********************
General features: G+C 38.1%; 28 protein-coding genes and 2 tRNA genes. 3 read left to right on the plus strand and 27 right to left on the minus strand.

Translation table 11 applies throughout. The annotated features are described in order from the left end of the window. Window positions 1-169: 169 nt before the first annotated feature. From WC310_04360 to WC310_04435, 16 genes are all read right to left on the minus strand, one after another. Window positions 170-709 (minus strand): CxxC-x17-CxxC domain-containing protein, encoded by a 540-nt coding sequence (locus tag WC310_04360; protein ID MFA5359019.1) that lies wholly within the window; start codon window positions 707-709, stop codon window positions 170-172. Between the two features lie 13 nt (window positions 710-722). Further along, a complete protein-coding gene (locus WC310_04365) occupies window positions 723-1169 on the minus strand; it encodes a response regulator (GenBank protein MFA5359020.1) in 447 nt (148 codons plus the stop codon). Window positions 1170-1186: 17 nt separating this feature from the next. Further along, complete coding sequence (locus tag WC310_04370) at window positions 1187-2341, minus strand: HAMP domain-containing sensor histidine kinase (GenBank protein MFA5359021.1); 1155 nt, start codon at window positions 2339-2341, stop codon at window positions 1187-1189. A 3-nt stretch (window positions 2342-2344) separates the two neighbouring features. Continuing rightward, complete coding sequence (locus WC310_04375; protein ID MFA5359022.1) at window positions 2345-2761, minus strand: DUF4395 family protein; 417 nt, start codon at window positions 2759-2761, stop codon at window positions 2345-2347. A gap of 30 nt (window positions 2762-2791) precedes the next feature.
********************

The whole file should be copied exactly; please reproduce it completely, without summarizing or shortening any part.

General features: G+C 38.1%; 28 protein-coding genes and 2 tRNA genes. 3 read left to right on the plus strand and 27 right to left on the minus strand.

Translation table 11 applies throughout. The annotated features are described in order from the left end of the window. Window positions 1-169: 169 nt before the first annotated feature. From WC310_04360 to WC310_04435, 16 genes are all read right to left on the minus strand, one after another. Window positions 170-709 (minus strand): CxxC-x17-CxxC domain-containing protein, encoded by a 540-nt coding sequence (locus tag WC310_04360; protein ID MFA5359019.1) that lies wholly within the window; start codon window positions 707-709, stop codon window positions 170-172. Between the two features lie 13 nt (window positions 710-722). Further along, a complete protein-coding gene (locus WC310_04365) occupies window positions 723-1169 on the minus strand; it encodes a response regulator (GenBank protein MFA5359020.1) in 447 nt (148 codons plus the stop codon). Window positions 1170-1186: 17 nt separating this feature from the next. Further along, complete coding sequence (locus tag WC310_04370) at window positions 1187-2341, minus strand: HAMP domain-containing sensor histidine kinase (GenBank protein MFA5359021.1); 1155 nt, start codon at window positions 2339-2341, stop codon at window positions 1187-1189. A 3-nt stretch (window positions 2342-2344) separates the two neighbouring features. Continuing rightward, complete coding sequence (locus WC310_04375; protein ID MFA5359022.1) at window positions 2345-2761, minus strand: DUF4395 family protein; 417 nt, start codon at window positions 2759-2761, stop codon at window positions 2345-2347. A gap of 30 nt (window positions 2762-2791) precedes the next feature.